Hamilton previously conceded that his naivet√© in getting into bed with the wrong people" was also behind his problems.
      But skepticism is not limited to Thac.
      Reports at the time of Cargo-Lifter's listing pointed to technical issues which must be resolved. These include the airships stability in wind and, due to its size of about 260m, it is not clear whether international air transport authorities will allow the airships to fly.
      Hamilton said: "I am not bitter about what transpired, but I am saddened that the opportunity has passed our country to be great at something other than sport, although it seems we are ruining that as well."


And the following article

German company, wants Zeppelin

Frankfurt --- A German company, CargoLifter; floated shares on the Frankfurt Stock Exchange yesterday to finance the development of modern gas-filled airships, or Zeppelins, to transport freight. The attempted revival of the giant airships comes 63 years after the Hindenburg, one of the first Passenger-carrying Zeppelins, burst into flames over Lakehurst, New Jersey, in l937.
      CargoLifter wants to build airships with a volume almost three times the size of the original zeppelin and boost safety by using inert helium gas instead of the hydrogen that caught fire when the Hindenburg burned.
      But it must first build proto-types to test the concept of loading and unloading cargo without the airship touching down. The stock flotation is to raise money for this.

Additional documentation of Airships being built today.

The following is about passenger carrying Airships being built and in service by the German "Zeppelin Company."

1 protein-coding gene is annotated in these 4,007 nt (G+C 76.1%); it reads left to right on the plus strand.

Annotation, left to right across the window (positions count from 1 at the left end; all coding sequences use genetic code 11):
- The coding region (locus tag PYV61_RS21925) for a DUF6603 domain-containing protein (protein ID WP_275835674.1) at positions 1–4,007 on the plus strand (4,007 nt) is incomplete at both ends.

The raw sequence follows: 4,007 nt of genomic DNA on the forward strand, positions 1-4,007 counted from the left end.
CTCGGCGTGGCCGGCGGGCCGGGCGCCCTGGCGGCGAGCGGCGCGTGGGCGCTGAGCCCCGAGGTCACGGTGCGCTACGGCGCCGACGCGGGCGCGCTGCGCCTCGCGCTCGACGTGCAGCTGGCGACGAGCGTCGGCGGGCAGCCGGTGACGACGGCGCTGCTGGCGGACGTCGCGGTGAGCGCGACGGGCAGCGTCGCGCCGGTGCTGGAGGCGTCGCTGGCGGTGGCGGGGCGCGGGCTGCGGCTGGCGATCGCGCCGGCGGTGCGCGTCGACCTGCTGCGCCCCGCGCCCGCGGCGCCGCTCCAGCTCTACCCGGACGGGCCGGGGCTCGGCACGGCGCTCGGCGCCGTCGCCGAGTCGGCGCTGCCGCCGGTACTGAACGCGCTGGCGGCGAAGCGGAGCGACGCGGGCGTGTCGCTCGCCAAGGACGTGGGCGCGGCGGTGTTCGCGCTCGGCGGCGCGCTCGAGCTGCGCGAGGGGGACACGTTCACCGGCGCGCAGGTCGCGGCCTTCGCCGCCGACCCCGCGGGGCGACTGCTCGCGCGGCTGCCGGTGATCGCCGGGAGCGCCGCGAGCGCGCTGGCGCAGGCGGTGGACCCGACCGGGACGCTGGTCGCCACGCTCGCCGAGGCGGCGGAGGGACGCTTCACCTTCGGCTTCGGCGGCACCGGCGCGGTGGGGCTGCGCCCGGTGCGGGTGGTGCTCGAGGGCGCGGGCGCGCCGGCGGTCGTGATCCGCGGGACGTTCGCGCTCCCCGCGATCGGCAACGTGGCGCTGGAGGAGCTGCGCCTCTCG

From Panama City Florida, News Herald 11 May, 2004

Zeppelin comeback captured on stamp
By Dominic Sama
Knight Ridder Wire


The Zeppelins are coming back.

Swiss Post will issue a 180-centime special stamp Thursday promoting the return of the airships that had fascinated the public until disaster struck 67 years ago.

The design shows a German-made Zeppelin NT with state-of-the-art construction, including a sideways-operating stern propeller for easy turns. According to Swiss Post, the airship can take off and land with a ground crew of three people - versus the 120 required in the old days.

Zeppelin NT airships fly over Lake Constance, which borders Switzerland and Germany, as well as over the Alps and some German cities. Since November 2003, more than 30,000 passengers have partaken of the quiet, slow low-altitude rides. The first Zeppelin NT rolled out Aug. 8, 1997, after studies showed that the public was ready for the pleasure rides.

Information on the stamp is available from

Zeppelin stamps occupy an esteemed niche among stamp collectors. Several nations had issued special stamps and post-marks for mail carried on the airships, which were named for Count Ferdinand Graf von Zeppelin (1938-1917), an engineer considered the father of the craft now called dirigibles or blimps.

The first mail carried by a Zeppelin was in 1908. Postmarks were applied on board during flight at a small postal station, and much of the mail was philatelic-related.

Civilian use of the airships was halted in 1914, and the German military took over on the eve of World War 1. After the war, Zeppelins scored a remarkable comeback and airship travel blossomed.


The following photos are from The Zeppelin Company